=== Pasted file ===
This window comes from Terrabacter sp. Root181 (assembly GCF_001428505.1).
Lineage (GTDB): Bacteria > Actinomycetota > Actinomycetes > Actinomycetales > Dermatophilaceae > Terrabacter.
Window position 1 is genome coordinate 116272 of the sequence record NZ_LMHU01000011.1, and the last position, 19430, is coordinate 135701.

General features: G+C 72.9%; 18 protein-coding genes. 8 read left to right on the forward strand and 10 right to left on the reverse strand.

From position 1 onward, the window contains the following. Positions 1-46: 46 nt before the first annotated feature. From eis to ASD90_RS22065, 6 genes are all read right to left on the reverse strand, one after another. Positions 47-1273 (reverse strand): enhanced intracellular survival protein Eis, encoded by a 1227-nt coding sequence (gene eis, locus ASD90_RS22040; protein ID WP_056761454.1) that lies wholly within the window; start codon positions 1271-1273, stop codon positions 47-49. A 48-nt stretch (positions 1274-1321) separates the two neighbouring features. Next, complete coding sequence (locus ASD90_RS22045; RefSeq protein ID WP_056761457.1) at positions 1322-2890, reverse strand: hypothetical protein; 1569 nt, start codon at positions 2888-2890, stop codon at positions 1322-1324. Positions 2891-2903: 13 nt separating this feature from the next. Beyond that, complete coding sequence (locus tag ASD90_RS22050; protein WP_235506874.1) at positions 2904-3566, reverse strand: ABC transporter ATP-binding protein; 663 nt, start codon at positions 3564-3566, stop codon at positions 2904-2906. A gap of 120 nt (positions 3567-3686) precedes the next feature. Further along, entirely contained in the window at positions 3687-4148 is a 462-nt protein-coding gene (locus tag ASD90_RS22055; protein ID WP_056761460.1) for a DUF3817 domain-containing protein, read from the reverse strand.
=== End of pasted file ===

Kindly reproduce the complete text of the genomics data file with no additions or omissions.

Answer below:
This window comes from Terrabacter sp. Root181 (assembly GCF_001428505.1).
Lineage (GTDB): Bacteria > Actinomycetota > Actinomycetes > Actinomycetales > Dermatophilaceae > Terrabacter.
Window position 1 is genome coordinate 116272 of the sequence record NZ_LMHU01000011.1, and the last position, 19430, is coordinate 135701.

General features: G+C 72.9%; 18 protein-coding genes. 8 read left to right on the forward strand and 10 right to left on the reverse strand.

From position 1 onward, the window contains the following. Positions 1-46: 46 nt before the first annotated feature. From eis to ASD90_RS22065, 6 genes are all read right to left on the reverse strand, one after another. Positions 47-1273 (reverse strand): enhanced intracellular survival protein Eis, encoded by a 1227-nt coding sequence (gene eis, locus ASD90_RS22040; protein ID WP_056761454.1) that lies wholly within the window; start codon positions 1271-1273, stop codon positions 47-49. A 48-nt stretch (positions 1274-1321) separates the two neighbouring features. Next, complete coding sequence (locus ASD90_RS22045; RefSeq protein ID WP_056761457.1) at positions 1322-2890, reverse strand: hypothetical protein; 1569 nt, start codon at positions 2888-2890, stop codon at positions 1322-1324. Positions 2891-2903: 13 nt separating this feature from the next. Beyond that, complete coding sequence (locus tag ASD90_RS22050; protein WP_235506874.1) at positions 2904-3566, reverse strand: ABC transporter ATP-binding protein; 663 nt, start codon at positions 3564-3566, stop codon at positions 2904-2906. A gap of 120 nt (positions 3567-3686) precedes the next feature. Further along, entirely contained in the window at positions 3687-4148 is a 462-nt protein-coding gene (locus tag ASD90_RS22055; protein ID WP_056761460.1) for a DUF3817 domain-containing protein, read from the reverse strand.